Well said Ruedi.

I would only add that few people have actually driven a good one, and that tired old chestnuts about Solexes, tires and what not are blown out of porportion and those opinions formed decades ago.

"Although the 2600 is the most bulletproof Alfa of all time, according to an Alfa engineer who knows such things, they never had the charm of smaller Alfas and were not successful in the U.S." Pat Braden, Alfa Romeo Owners Bible.

Having owned a Maserati Sebring, I can tell you that a proper 2600 does not give up much in terms of performance or class.

Inexpicably, the market wants to compare these cars to the Giuliettas...when they are really the last of the 6c2500 touring cars, and need to be classified as such. See photo.

Cheers

IMG_0374.jpg
 

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I recall the mid-70's when one could buy 750 and 101 Spiders for $500 - $1,500, depending upon condition. Very nice, low mileage, all-original, regularly driven 101 Giulia Spiders almost never got above about $2,000. At the same time, similar condition Sprints were around $300 to $500. I never saw a Sprint bring as much as $1,000. Note that I bought a 65 Sprint GT "Stepnose" in 1974 for $500 with about 35,000 miles on it in very nice shape.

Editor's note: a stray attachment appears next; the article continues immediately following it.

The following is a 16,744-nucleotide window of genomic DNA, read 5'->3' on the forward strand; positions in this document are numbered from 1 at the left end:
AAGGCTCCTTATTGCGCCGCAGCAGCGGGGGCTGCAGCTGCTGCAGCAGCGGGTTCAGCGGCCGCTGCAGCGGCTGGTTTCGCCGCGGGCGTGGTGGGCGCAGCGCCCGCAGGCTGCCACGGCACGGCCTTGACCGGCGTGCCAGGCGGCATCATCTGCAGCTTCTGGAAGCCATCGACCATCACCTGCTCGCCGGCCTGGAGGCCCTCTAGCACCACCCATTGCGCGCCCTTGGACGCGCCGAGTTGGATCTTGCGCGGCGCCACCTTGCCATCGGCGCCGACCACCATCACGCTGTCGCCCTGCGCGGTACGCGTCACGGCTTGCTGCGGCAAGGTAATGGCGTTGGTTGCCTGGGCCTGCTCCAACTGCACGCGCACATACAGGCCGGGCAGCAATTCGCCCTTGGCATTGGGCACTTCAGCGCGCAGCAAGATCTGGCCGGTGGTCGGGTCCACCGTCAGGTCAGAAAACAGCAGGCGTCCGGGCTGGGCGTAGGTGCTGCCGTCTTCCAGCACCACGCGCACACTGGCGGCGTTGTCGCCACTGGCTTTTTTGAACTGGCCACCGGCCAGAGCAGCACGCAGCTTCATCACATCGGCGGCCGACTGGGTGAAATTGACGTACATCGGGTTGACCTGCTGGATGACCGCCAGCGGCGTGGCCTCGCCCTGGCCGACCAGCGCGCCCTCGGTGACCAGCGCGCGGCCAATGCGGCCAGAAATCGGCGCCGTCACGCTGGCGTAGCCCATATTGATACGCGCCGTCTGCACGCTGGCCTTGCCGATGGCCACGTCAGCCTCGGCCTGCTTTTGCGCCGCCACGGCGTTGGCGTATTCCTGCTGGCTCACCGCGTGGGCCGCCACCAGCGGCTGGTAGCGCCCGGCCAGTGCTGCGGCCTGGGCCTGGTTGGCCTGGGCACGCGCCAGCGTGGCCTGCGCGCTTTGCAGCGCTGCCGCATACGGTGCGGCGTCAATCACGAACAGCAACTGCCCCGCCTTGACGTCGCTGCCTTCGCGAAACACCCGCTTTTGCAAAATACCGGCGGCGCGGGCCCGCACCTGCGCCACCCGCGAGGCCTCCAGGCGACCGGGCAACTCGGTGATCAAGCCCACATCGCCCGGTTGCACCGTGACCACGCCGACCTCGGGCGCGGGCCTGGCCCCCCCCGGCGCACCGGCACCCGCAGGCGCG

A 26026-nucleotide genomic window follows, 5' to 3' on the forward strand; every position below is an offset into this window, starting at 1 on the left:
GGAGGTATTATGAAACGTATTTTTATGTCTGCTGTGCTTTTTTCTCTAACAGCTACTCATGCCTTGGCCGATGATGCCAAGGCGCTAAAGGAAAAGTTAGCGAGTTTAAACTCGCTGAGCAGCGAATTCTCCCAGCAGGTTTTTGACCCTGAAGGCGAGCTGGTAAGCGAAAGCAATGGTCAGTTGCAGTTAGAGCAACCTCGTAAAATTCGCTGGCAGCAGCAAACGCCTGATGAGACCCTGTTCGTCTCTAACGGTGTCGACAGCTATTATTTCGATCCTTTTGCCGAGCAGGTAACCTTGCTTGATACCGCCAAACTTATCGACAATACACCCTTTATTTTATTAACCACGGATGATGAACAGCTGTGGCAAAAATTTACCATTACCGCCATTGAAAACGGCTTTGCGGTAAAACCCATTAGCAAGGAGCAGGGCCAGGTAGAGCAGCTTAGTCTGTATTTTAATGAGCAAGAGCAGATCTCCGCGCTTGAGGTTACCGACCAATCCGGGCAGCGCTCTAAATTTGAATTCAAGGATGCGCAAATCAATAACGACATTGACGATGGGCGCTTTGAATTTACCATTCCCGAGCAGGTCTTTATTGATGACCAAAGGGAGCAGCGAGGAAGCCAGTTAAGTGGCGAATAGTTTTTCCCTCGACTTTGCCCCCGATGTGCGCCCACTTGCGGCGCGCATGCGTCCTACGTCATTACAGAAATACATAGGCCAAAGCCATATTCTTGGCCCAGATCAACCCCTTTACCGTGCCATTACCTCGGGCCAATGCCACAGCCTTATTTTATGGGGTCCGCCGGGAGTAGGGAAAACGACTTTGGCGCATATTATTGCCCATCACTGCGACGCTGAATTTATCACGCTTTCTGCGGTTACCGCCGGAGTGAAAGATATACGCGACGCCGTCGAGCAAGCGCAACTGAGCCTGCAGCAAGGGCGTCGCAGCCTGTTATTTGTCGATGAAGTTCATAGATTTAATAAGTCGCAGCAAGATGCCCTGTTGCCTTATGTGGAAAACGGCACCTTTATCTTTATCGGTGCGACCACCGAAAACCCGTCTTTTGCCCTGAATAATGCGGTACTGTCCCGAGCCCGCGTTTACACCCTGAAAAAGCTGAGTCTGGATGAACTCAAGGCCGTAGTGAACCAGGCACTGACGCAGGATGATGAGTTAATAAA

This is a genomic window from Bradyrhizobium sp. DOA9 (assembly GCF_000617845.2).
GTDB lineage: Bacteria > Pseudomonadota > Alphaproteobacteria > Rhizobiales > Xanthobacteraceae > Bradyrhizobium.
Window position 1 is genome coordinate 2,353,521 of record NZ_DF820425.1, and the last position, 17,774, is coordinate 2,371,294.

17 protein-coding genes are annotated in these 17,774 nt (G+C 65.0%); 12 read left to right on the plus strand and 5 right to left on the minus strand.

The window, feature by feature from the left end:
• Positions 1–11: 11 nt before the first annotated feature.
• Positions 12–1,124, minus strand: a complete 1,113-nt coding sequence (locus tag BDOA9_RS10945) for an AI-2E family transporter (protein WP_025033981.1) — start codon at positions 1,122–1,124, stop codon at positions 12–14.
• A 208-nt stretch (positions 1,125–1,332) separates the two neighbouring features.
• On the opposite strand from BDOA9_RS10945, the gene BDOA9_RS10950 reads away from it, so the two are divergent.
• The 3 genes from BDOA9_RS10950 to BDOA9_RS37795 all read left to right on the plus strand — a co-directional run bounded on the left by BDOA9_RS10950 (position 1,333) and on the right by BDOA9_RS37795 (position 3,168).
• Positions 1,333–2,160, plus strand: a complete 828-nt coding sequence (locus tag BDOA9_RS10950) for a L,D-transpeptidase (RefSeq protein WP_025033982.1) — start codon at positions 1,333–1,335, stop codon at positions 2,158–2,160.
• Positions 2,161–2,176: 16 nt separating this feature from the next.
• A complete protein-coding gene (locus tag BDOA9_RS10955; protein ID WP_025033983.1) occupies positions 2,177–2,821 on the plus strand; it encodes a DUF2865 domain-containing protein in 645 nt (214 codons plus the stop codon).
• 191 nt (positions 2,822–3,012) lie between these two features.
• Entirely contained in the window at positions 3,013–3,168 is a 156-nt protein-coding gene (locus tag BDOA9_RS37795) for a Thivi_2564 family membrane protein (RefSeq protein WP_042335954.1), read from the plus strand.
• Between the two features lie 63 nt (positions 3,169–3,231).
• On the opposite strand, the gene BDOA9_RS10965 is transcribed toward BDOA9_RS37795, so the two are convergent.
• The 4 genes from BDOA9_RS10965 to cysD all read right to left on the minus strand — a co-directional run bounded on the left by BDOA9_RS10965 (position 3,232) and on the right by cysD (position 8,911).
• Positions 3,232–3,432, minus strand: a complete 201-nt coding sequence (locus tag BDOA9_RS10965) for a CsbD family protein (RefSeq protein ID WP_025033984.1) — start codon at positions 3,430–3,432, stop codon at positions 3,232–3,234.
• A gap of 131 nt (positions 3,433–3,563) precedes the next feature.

Look at the relative value of the 750/101 Sprints and early Stepnose Sprint GT's now.

Perhaps the 2600 Sprints will find their day eventually? They strike me as being better built than the Touring Spiders, although the same rust issues threaten the species.

As for me, I like having the FNM 2300 in my 102/2000 Spider. Same horsepower as the 2600, but much less weight in the front. I reckon a good 2000 Sprint could benefit equally - although as noted they really are "Grand Touring" cars, not Sports Cars.
 

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2600 valuation

Less than 10 years ago, GTV's, giuliettas Giulias(101 and 105) could be bought for less than $10,000. What brought the value up was the desire by a few passionate collectors to perform thorough restoration work on cars that were barely drivable and did not bring much fun to their owners because of their unreliability . As those cars were brought back to life and were offered for sale , this cars were rediscovered for their wonderful nibble qualities on the road and the restorers rediscovered how well put together alfas are.